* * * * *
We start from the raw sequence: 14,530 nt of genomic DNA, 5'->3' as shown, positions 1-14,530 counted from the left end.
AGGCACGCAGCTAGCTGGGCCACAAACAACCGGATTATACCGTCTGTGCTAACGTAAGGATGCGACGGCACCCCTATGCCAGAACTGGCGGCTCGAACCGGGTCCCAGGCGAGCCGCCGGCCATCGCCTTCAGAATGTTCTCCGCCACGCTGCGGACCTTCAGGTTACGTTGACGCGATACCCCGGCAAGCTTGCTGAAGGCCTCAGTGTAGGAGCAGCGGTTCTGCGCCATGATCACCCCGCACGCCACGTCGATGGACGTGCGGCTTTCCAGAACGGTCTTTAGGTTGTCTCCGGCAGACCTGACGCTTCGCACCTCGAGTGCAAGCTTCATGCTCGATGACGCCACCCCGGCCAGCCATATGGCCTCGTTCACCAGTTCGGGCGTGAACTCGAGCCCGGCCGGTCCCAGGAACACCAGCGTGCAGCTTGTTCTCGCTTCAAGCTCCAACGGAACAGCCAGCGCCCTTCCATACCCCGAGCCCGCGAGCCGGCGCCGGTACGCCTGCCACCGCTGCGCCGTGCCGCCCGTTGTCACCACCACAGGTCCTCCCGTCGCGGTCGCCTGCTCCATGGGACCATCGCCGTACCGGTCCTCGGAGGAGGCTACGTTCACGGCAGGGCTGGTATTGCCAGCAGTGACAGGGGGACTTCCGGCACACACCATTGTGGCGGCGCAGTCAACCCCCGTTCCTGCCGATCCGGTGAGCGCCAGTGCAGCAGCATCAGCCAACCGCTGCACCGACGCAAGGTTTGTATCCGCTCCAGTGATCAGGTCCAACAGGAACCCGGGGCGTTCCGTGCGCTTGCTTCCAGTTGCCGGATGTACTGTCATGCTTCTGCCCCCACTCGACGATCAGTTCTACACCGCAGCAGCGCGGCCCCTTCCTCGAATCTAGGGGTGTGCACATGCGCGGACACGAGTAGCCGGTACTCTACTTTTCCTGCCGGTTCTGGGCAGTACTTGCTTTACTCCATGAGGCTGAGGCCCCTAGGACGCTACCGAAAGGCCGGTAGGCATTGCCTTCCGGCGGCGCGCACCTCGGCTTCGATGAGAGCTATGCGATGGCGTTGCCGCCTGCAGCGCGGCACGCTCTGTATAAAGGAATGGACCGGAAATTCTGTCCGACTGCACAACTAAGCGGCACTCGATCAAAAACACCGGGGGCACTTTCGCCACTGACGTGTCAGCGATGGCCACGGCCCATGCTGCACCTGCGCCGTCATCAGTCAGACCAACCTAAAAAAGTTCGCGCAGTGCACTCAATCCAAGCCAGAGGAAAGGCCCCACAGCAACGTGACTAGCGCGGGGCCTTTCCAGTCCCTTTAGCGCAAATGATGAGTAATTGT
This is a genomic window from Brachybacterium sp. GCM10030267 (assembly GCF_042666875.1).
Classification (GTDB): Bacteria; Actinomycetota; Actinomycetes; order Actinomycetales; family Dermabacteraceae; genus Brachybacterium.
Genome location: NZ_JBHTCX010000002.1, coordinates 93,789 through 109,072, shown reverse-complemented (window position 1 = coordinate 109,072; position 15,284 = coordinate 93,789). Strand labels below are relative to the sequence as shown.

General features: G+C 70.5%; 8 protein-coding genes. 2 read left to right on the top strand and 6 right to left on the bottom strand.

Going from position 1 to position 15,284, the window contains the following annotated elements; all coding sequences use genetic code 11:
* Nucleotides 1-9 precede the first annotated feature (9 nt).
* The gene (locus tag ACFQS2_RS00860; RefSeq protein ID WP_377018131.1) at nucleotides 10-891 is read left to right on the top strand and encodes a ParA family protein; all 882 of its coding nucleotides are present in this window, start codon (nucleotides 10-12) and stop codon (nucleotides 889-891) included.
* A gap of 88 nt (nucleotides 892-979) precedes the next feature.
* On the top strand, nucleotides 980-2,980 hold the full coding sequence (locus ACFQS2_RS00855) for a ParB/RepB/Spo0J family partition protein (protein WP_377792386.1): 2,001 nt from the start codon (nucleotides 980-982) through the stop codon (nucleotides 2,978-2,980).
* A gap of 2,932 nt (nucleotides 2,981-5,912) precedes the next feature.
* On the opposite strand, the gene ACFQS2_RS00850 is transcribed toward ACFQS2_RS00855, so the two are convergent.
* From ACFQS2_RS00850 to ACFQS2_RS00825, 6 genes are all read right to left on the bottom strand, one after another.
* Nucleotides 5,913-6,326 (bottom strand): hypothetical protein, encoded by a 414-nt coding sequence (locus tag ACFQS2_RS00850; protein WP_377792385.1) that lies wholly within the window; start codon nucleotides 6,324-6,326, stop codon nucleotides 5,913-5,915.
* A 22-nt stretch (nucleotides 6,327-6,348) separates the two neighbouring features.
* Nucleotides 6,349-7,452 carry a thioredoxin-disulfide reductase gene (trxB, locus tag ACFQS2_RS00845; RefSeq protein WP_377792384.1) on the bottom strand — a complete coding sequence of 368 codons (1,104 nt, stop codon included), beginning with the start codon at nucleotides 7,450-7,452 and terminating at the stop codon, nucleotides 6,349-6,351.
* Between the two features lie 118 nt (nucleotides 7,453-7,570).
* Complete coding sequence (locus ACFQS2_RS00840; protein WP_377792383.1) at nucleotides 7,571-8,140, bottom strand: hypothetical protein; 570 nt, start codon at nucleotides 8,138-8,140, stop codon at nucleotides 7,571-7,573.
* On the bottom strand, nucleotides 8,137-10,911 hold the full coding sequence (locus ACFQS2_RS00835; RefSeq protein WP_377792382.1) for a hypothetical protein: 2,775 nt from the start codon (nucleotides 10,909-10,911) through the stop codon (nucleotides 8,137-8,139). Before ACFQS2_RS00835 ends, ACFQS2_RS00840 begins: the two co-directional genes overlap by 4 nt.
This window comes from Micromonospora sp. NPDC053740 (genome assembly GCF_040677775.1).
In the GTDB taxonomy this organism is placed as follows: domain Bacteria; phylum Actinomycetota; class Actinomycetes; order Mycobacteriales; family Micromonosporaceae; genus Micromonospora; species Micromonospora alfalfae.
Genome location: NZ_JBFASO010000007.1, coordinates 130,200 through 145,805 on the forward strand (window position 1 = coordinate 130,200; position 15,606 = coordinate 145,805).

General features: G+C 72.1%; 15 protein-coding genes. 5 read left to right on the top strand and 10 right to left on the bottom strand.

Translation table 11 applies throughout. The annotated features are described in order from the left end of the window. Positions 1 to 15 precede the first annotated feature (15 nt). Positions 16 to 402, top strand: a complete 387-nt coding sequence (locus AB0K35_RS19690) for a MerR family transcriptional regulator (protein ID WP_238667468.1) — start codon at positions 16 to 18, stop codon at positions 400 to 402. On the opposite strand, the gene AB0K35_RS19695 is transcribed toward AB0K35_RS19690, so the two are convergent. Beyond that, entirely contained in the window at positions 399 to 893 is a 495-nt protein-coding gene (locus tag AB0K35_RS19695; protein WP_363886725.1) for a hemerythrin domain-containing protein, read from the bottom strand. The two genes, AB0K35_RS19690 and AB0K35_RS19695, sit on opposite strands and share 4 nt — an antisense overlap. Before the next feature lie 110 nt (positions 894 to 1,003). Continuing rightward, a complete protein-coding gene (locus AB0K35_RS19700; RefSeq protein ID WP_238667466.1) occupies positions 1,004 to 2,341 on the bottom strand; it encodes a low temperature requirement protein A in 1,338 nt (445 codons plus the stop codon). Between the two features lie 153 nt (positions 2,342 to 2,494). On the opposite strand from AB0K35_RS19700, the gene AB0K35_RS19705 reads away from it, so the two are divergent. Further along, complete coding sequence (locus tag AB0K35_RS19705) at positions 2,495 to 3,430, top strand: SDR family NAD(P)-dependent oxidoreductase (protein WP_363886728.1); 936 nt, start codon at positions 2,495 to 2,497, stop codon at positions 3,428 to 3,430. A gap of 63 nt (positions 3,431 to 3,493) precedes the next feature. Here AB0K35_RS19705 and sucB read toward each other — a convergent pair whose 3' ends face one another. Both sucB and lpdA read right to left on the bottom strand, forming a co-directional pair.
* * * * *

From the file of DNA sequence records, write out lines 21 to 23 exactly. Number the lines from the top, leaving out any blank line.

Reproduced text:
This window comes from Micromonospora sp. NPDC053740 (genome assembly GCF_040677775.1).
In the GTDB taxonomy this organism is placed as follows: domain Bacteria; phylum Actinomycetota; class Actinomycetes; order Mycobacteriales; family Micromonosporaceae; genus Micromonospora; species Micromonospora alfalfae.
Genome location: NZ_JBFASO010000007.1, coordinates 130,200 through 145,805 on the forward strand (window position 1 = coordinate 130,200; position 15,606 = coordinate 145,805).